The video, somewhat ingeniously, captures one of the most important constants in the imagery of desert blues – travel. Or rather, to put it less romantically, transit. The latter preferred here as it alludes to that often cited monotonous, mesmerising, sometimes soporific, feature of getting from one place to the other as well as some of the more torpid examples of Malian blues. The song title here refers to Yeah Yeah Yeahs guitarist Nick Zinner – the man behind the zest of Songhoy Blues’ break-through track ‘Soubour‘. Now many readers out there will know of another Nick, one whose legend puts him a close second behind Saint Nicolas in the list of ‘All Time Greatest Nicks’. For the last three decades or so primarily through his work with the World Circuit record label Nick Gold has been at the forefront of world music production, specialising in Cuban and West African music. Ali Farka Toure, Toumani Diabaté, Buena Vista Social Club, Oumou Sangaré all arrived in our eardrums in such exquisite form courtesy of Gold. Indeed you are still far more likely to hear a Malian song about him than any other Nick, with Ali Farka Toure and Toumani Diabaté having already made notable tributes.

That is not to say that this new Nick on the block is less worthy of praise, only newer, and different. After all, Songhoy Blues did write a song about him. As a musician first and foremost he can go toe-to-toe with Songhoy Blues and understand different things. Though relatively new to Mali music scene, Zinner is well travelled and has played with a whole host of different musicians. In an insightful interview Zinner comes across as characteristically relaxed. Like the band, he seems impregnable; unfazed by the hype that surrounds Africa Express and Songhoy Blues, explaining things as how they are and in so doing makes them so much more real. So much more astonishing.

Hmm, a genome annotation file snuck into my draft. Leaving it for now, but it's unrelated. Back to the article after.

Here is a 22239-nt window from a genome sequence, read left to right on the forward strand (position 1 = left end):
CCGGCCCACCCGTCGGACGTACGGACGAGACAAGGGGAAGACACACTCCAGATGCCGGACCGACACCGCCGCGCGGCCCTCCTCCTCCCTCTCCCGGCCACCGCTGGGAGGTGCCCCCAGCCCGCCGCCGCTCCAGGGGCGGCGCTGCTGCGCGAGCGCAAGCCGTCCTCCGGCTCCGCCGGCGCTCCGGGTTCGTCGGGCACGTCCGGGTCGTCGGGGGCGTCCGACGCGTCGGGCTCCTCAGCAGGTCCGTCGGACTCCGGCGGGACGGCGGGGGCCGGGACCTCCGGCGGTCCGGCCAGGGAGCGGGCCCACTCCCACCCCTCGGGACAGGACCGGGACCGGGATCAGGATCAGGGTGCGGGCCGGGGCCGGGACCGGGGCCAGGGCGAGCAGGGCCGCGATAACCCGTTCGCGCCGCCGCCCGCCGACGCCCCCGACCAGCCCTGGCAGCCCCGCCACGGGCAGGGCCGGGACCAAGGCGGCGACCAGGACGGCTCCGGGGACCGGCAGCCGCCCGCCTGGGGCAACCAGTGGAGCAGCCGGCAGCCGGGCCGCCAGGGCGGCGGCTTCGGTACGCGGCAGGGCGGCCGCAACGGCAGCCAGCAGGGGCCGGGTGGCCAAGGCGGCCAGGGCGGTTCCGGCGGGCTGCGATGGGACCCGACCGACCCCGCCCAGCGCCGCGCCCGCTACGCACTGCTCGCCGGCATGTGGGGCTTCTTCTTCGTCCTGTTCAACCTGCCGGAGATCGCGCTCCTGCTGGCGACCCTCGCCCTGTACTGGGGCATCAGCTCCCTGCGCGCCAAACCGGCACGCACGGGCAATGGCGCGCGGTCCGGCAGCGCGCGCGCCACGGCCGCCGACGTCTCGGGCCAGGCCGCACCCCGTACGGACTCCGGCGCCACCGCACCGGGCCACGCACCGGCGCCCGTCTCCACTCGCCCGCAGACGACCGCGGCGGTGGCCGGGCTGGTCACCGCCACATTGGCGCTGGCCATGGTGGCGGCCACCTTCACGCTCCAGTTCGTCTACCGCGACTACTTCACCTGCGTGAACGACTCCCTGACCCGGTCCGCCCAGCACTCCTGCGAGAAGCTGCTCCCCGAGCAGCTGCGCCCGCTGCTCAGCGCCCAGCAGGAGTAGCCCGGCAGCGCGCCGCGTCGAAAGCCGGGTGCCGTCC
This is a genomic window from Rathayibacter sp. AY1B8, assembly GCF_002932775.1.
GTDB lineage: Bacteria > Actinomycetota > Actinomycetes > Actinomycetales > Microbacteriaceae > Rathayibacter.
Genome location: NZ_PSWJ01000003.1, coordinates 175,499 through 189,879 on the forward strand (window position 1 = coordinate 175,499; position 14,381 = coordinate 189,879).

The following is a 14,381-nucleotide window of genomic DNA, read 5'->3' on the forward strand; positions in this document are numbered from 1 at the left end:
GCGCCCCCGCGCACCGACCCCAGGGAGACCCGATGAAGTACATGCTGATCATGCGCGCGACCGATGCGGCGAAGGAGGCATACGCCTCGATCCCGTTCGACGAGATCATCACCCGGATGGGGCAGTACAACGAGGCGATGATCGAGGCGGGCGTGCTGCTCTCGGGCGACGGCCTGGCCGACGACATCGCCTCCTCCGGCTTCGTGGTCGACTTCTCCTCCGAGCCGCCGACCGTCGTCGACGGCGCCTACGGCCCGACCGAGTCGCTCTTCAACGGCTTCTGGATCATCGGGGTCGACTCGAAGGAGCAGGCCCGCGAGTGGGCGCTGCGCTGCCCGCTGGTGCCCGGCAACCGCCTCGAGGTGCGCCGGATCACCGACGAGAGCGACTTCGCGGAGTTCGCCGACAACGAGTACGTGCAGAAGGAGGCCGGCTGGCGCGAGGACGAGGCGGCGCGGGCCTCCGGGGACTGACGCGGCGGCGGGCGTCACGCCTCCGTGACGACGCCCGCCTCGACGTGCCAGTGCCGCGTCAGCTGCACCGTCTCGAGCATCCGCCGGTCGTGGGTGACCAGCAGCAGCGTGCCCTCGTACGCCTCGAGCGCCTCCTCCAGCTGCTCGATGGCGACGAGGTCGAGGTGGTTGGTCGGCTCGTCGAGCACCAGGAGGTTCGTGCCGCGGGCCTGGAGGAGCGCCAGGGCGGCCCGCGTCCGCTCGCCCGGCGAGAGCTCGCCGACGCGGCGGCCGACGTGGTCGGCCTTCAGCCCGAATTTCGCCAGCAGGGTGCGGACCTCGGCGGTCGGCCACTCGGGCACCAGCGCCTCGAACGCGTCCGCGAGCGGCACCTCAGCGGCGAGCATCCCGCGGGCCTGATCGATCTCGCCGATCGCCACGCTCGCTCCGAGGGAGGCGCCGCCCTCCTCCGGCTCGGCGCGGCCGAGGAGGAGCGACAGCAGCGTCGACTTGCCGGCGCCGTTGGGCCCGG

Getting ever better, Songhoy Blues stand on the cusp of another career defining performance. Without Glastonbury’s ‘passing trade’ they have taken on full responsibility of filling the 2000-capacity Roundhouse in north London this Saturday (21st). They however do have some help from some friends in the form of the incredible Fatoumata Diawara, Blick Bassy, United Vibrations and a DJ set from Dave Okumu (The Invisible). Tickets are still on sale, allegedly, so before you act on the presumption that the only way into this gig would be smuggled within a calabash, perhaps check here first: http://www.roundhouse.org.uk/whats-on/2016/songhoy-blues/. See you there.

 

Songhoy Blues – Nick

 

Sam Garbett is Public Affairs Coordinator for the Mali Development Group – www.malidg.org.uk.

To get in touch with Sam for further information he’d be happy to hear from you at sam.garbett@malidg.org.uk. Any comments and ideas for improving the Hub are especially welcome. We all look forward to hearing from you. Thanks for tuning in.

The Mali Interest Hub is an initiative run by the Mali Development Group, supported by the Alliance for Mali.

Glastonbury Special: Mali Song of the Week

Songhoy Blues – Mali

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Songhoy Blues at the end of their superb Sunday set. Photo credit: Songhoy Blues via Facebook

Glastonbury has come and gone; roaring past in a blink of a weekend and barely a wink of sleep. Apparently a wink is all it would take as Michael Eavis declared that the whole Festival ‘could go‘ forever, in an unlikely polarisation of popularity where the festival suddenly goes out of fashion. However, reassuringly, as the sun rose steadily and inevitably over the legendary, plastic-strewn fields of Worthy Farm, Eavis – now 79 and proudly sporting a gold cup for his herd of cows – stated that this year’s festival was the ‘best yet’ and wouldn’t be going anywhere, at least for a while.